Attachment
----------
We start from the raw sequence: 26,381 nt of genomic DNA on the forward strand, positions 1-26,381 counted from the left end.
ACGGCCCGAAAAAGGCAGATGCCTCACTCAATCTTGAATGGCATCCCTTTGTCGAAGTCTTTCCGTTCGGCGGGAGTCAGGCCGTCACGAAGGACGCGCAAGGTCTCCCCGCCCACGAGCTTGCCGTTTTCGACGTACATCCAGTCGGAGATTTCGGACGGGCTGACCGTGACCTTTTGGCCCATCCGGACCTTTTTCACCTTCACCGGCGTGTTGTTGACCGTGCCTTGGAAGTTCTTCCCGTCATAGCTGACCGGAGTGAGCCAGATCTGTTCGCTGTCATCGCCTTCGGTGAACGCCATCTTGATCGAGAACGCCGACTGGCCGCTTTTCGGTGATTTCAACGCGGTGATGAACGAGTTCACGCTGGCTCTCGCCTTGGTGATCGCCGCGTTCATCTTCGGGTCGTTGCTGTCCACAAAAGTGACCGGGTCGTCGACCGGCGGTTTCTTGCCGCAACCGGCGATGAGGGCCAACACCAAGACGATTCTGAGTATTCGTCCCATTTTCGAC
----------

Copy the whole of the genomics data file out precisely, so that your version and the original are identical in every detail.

We start from the raw sequence: 26,381 nt of genomic DNA on the forward strand, positions 1-26,381 counted from the left end.
ACGGCCCGAAAAAGGCAGATGCCTCACTCAATCTTGAATGGCATCCCTTTGTCGAAGTCTTTCCGTTCGGCGGGAGTCAGGCCGTCACGAAGGACGCGCAAGGTCTCCCCGCCCACGAGCTTGCCGTTTTCGACGTACATCCAGTCGGAGATTTCGGACGGGCTGACCGTGACCTTTTGGCCCATCCGGACCTTTTTCACCTTCACCGGCGTGTTGTTGACCGTGCCTTGGAAGTTCTTCCCGTCATAGCTGACCGGAGTGAGCCAGATCTGTTCGCTGTCATCGCCTTCGGTGAACGCCATCTTGATCGAGAACGCCGACTGGCCGCTTTTCGGTGATTTCAACGCGGTGATGAACGAGTTCACGCTGGCTCTCGCCTTGGTGATCGCCGCGTTCATCTTCGGGTCGTTGCTGTCCACAAAAGTGACCGGGTCGTCGACCGGCGGTTTCTTGCCGCAACCGGCGATGAGGGCCAACACCAAGACGATTCTGAGTATTCGTCCCATTTTCGAC